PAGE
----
Community leaders say government laws partly to blame for housing crisis

by Lauren Pattemore - Apr 14, 2023

As the district scrambles to find solutions for those without a home, local councillors weigh in, with some saying central government law changes have exacerbated the problem.

The Residential Tenancies Act 1986, updated in 2020, was the first to be tweaked, removing six-month rent increases, rental bidding, and 90-day no-cause terminations.

However, Councillor Lisa Guy says the changes also removed some “agility” for landlords when renting out properties, leading to homes being taken out of the rental pool entirely.

Councillor Lisa Guy says there's less agility for landlords now when making individual property arrangements

When she came to the area in 1992, Councillor Guy lived in properties rented under individual arrangements made with homeowners, that may have included a requirement to vacate the property for a month over winter or summer, so it could be available for the owners own personal use. She also rented in homes with many other tenants.

She reckons the changes have also made more informal living arrangements like WWOOF (willing workers on organic farms) more difficult, and she's seeing less advertised. 

She says the initiative was common pre-covid but has not recovered. It allowed people to share homes with those needing one, providing a room, all food, utilities, and inclusion as part of the whānau in exchange for three to four hours of housework, childcare or gardening.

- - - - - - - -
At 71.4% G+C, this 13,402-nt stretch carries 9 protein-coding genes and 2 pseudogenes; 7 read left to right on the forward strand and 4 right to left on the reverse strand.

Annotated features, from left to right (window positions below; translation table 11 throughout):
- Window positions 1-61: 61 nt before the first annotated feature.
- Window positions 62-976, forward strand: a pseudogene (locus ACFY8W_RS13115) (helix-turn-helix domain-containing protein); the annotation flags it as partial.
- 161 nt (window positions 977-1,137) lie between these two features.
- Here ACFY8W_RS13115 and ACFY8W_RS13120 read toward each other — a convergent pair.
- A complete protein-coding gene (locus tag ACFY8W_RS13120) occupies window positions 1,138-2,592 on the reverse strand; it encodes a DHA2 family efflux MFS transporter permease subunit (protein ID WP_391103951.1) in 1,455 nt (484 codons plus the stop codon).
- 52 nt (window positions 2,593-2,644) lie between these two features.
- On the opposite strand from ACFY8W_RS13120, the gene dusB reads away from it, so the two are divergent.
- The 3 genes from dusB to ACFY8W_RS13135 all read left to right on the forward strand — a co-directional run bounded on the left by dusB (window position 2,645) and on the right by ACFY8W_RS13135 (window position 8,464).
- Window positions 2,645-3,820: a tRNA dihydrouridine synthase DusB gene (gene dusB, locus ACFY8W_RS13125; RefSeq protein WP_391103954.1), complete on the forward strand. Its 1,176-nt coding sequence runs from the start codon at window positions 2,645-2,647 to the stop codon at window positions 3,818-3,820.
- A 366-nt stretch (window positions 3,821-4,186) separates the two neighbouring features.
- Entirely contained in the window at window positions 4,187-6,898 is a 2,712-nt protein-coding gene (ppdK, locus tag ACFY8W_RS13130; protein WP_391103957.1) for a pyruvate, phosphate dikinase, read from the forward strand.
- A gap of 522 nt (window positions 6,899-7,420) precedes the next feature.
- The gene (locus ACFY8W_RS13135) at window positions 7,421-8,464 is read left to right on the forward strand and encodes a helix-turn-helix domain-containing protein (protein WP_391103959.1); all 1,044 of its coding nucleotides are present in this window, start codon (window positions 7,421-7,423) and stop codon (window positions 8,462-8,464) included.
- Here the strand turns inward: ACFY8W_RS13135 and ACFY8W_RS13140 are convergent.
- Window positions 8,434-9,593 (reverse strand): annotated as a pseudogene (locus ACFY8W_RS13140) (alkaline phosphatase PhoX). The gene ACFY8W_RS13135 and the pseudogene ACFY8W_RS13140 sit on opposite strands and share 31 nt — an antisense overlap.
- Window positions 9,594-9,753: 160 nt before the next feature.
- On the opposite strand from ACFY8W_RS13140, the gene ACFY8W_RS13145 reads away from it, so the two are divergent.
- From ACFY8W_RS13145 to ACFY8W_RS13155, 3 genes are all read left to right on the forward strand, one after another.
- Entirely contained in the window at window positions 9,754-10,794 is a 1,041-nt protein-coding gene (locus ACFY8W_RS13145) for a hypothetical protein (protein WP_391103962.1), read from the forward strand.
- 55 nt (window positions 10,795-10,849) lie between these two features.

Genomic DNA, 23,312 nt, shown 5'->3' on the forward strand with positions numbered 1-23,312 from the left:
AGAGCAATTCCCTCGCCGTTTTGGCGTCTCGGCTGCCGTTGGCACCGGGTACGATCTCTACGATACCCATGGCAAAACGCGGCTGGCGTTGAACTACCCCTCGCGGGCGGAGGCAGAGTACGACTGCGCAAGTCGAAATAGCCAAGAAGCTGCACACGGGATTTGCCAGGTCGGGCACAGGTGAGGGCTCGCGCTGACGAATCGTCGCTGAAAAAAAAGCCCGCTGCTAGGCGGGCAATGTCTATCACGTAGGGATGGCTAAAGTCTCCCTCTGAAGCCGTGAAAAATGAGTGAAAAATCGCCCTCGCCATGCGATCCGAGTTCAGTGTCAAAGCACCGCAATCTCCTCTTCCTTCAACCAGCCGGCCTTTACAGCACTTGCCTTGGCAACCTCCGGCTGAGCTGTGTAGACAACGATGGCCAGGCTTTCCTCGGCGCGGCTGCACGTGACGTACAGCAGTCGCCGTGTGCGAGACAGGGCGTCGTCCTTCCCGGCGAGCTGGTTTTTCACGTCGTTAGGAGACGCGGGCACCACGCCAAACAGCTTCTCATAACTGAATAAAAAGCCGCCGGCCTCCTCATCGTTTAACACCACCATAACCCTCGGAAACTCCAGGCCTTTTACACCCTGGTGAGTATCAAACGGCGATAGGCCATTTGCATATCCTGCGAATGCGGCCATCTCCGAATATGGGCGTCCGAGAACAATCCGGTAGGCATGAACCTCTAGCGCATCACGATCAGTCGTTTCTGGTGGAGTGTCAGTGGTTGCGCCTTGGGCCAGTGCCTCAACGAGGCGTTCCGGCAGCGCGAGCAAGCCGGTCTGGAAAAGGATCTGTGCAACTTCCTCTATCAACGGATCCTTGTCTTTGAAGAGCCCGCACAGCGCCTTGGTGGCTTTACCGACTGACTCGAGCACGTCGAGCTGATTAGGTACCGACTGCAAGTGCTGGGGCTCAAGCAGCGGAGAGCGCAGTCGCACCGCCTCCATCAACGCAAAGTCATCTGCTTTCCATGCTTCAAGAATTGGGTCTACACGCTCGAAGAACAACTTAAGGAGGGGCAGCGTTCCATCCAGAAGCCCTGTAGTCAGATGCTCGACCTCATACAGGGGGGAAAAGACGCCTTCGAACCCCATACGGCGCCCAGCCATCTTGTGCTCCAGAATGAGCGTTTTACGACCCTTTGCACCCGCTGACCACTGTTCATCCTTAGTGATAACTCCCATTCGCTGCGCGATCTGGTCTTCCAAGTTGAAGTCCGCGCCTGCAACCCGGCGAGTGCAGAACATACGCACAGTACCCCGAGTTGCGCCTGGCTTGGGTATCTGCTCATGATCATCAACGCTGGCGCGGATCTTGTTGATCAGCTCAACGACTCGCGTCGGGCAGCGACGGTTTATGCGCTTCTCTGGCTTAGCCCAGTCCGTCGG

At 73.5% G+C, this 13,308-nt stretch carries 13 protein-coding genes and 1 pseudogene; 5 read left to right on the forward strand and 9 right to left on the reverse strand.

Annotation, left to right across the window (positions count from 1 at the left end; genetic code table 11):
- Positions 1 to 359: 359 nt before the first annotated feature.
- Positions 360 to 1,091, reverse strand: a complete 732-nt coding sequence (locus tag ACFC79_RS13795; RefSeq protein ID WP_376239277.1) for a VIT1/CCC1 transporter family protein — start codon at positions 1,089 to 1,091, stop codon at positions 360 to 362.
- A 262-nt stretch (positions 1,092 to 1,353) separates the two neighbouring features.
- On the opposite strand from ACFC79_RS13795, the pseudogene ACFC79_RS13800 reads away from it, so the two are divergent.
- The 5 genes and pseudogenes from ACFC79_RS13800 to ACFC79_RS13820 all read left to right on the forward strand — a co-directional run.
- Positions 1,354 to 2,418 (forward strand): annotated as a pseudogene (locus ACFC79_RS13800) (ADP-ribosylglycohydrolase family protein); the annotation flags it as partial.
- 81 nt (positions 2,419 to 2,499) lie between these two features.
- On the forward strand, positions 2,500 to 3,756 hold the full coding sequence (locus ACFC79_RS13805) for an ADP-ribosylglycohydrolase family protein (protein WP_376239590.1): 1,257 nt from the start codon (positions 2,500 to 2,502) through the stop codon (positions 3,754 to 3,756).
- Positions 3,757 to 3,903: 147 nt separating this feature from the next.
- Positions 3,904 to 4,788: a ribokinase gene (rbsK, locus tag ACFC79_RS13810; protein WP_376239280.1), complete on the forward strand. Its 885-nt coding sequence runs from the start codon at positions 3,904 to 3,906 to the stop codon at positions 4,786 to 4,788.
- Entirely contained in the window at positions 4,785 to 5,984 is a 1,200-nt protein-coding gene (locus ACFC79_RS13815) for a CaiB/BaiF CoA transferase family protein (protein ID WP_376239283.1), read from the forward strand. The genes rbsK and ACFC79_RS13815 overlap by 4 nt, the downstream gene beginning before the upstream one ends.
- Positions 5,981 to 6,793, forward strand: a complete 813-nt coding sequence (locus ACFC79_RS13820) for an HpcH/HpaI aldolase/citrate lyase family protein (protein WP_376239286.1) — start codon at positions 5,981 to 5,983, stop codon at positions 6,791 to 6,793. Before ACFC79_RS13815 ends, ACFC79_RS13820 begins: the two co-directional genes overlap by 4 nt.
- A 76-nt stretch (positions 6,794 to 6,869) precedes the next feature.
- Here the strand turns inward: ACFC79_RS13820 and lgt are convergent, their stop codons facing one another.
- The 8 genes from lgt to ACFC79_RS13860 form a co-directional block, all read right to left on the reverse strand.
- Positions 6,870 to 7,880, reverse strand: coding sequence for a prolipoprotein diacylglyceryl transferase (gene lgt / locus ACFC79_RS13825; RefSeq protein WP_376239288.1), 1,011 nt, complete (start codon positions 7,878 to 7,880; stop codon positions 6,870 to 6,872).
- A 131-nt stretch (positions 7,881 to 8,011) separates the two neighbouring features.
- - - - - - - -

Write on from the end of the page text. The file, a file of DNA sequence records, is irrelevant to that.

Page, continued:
Now there is limited, or no flexibility to do this under the new tenancies act, she says, and it’s not the only problem.

There are lots of empty homes in the district – 27 percent according to 2018 census data – with houses frequently sold to people living outside the district, and these houses decreasingly available as a longer term rentals.

“Council has no easy, legal means to incentivise landlords to offer these for long-term rental...Yet.”

She asks central government to make “long-term renting attractive again”, pointing also to the Healthy Homes Initiative.

Changes to the Healthy Homes Initiative came into effect in May 2022, requiring higher standards around heating, insulation, ventilation, moisture and drainage, and draught-stopping in rental properties.

“Central government have changed criteria for interest deductibility along with increases to the healthy home standards for landlords to meet. Many traditional holiday cabins, cribs like we rented when I first moved here in 1992 are no longer up to standard for long-term rental-occupancy.

“Ironic, because they can still be rented on Airbnb. People have had to move out of cabins as they don't meet the healthy home standard for long-term rentals”.

Councillor Esther Whitehead agrees that the healthy homes legislation requirements have seen some rental properties taken off the market, but doesn’t disagree with them entirely.

“In all fairness, those regulations are good, but the unintended consequence is that those house owners are better off to use their properties as visitor accommodation - this takes another house off the rental supply list.”

She says the rental squeeze is also being driven by the current housing market, the level of people's debt repayments, and the nature of property investment generally. 

"As long as people can make money off property and effectively use it as a business then we will continue to have social issues.

Councillor Esther Whitehead says healthy homes are good - but there are unintended consequences.